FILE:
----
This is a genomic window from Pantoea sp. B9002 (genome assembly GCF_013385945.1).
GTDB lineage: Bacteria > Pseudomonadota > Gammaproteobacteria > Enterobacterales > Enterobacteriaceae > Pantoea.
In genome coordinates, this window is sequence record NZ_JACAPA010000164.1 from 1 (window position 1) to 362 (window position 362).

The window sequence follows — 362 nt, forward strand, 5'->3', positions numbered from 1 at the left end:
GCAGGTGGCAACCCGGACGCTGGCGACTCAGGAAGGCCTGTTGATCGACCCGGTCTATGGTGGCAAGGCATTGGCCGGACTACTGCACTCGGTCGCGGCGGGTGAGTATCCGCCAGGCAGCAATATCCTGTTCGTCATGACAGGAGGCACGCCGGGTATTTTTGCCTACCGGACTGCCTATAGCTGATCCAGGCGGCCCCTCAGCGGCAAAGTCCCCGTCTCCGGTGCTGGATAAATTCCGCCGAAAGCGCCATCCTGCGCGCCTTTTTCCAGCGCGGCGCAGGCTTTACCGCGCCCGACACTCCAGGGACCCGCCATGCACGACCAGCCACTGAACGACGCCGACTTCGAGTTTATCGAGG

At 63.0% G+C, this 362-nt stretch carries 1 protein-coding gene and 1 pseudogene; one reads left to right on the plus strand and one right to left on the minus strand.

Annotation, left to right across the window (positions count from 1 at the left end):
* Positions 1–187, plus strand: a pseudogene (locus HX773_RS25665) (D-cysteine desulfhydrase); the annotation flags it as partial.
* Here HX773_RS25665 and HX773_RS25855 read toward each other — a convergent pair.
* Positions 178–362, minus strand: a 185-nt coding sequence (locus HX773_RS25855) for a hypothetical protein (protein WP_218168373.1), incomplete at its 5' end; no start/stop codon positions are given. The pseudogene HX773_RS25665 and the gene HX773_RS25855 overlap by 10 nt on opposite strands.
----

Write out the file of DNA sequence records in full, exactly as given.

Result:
This is a genomic window from Pantoea sp. B9002 (genome assembly GCF_013385945.1).
GTDB lineage: Bacteria > Pseudomonadota > Gammaproteobacteria > Enterobacterales > Enterobacteriaceae > Pantoea.
In genome coordinates, this window is sequence record NZ_JACAPA010000164.1 from 1 (window position 1) to 362 (window position 362).

The window sequence follows — 362 nt, forward strand, 5'->3', positions numbered from 1 at the left end:
GCAGGTGGCAACCCGGACGCTGGCGACTCAGGAAGGCCTGTTGATCGACCCGGTCTATGGTGGCAAGGCATTGGCCGGACTACTGCACTCGGTCGCGGCGGGTGAGTATCCGCCAGGCAGCAATATCCTGTTCGTCATGACAGGAGGCACGCCGGGTATTTTTGCCTACCGGACTGCCTATAGCTGATCCAGGCGGCCCCTCAGCGGCAAAGTCCCCGTCTCCGGTGCTGGATAAATTCCGCCGAAAGCGCCATCCTGCGCGCCTTTTTCCAGCGCGGCGCAGGCTTTACCGCGCCCGACACTCCAGGGACCCGCCATGCACGACCAGCCACTGAACGACGCCGACTTCGAGTTTATCGAGG

At 63.0% G+C, this 362-nt stretch carries 1 protein-coding gene and 1 pseudogene; one reads left to right on the plus strand and one right to left on the minus strand.

Annotation, left to right across the window (positions count from 1 at the left end):
* Positions 1–187, plus strand: a pseudogene (locus HX773_RS25665) (D-cysteine desulfhydrase); the annotation flags it as partial.
* Here HX773_RS25665 and HX773_RS25855 read toward each other — a convergent pair.
* Positions 178–362, minus strand: a 185-nt coding sequence (locus HX773_RS25855) for a hypothetical protein (protein WP_218168373.1), incomplete at its 5' end; no start/stop codon positions are given. The pseudogene HX773_RS25665 and the gene HX773_RS25855 overlap by 10 nt on opposite strands.